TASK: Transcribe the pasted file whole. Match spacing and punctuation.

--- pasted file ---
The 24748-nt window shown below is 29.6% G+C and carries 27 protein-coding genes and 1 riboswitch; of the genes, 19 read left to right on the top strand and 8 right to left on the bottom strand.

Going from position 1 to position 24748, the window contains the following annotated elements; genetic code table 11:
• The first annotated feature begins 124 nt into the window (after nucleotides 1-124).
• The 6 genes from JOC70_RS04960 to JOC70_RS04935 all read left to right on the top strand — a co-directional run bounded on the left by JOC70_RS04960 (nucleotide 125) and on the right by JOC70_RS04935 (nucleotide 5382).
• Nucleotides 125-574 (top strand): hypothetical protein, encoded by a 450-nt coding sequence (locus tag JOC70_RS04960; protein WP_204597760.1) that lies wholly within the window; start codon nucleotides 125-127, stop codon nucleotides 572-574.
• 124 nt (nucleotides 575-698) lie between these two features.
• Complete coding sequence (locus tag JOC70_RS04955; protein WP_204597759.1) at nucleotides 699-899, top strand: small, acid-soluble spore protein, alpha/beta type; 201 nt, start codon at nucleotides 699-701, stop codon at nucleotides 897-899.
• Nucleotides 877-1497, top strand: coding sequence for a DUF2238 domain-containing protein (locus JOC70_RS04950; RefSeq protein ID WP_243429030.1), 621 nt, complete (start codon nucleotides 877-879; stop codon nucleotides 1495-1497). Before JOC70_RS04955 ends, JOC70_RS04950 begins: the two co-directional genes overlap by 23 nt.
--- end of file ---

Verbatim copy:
The 24748-nt window shown below is 29.6% G+C and carries 27 protein-coding genes and 1 riboswitch; of the genes, 19 read left to right on the top strand and 8 right to left on the bottom strand.

Going from position 1 to position 24748, the window contains the following annotated elements; genetic code table 11:
• The first annotated feature begins 124 nt into the window (after nucleotides 1-124).
• The 6 genes from JOC70_RS04960 to JOC70_RS04935 all read left to right on the top strand — a co-directional run bounded on the left by JOC70_RS04960 (nucleotide 125) and on the right by JOC70_RS04935 (nucleotide 5382).
• Nucleotides 125-574 (top strand): hypothetical protein, encoded by a 450-nt coding sequence (locus tag JOC70_RS04960; protein WP_204597760.1) that lies wholly within the window; start codon nucleotides 125-127, stop codon nucleotides 572-574.
• 124 nt (nucleotides 575-698) lie between these two features.
• Complete coding sequence (locus tag JOC70_RS04955; protein WP_204597759.1) at nucleotides 699-899, top strand: small, acid-soluble spore protein, alpha/beta type; 201 nt, start codon at nucleotides 699-701, stop codon at nucleotides 897-899.
• Nucleotides 877-1497, top strand: coding sequence for a DUF2238 domain-containing protein (locus JOC70_RS04950; RefSeq protein ID WP_243429030.1), 621 nt, complete (start codon nucleotides 877-879; stop codon nucleotides 1495-1497). Before JOC70_RS04955 ends, JOC70_RS04950 begins: the two co-directional genes overlap by 23 nt.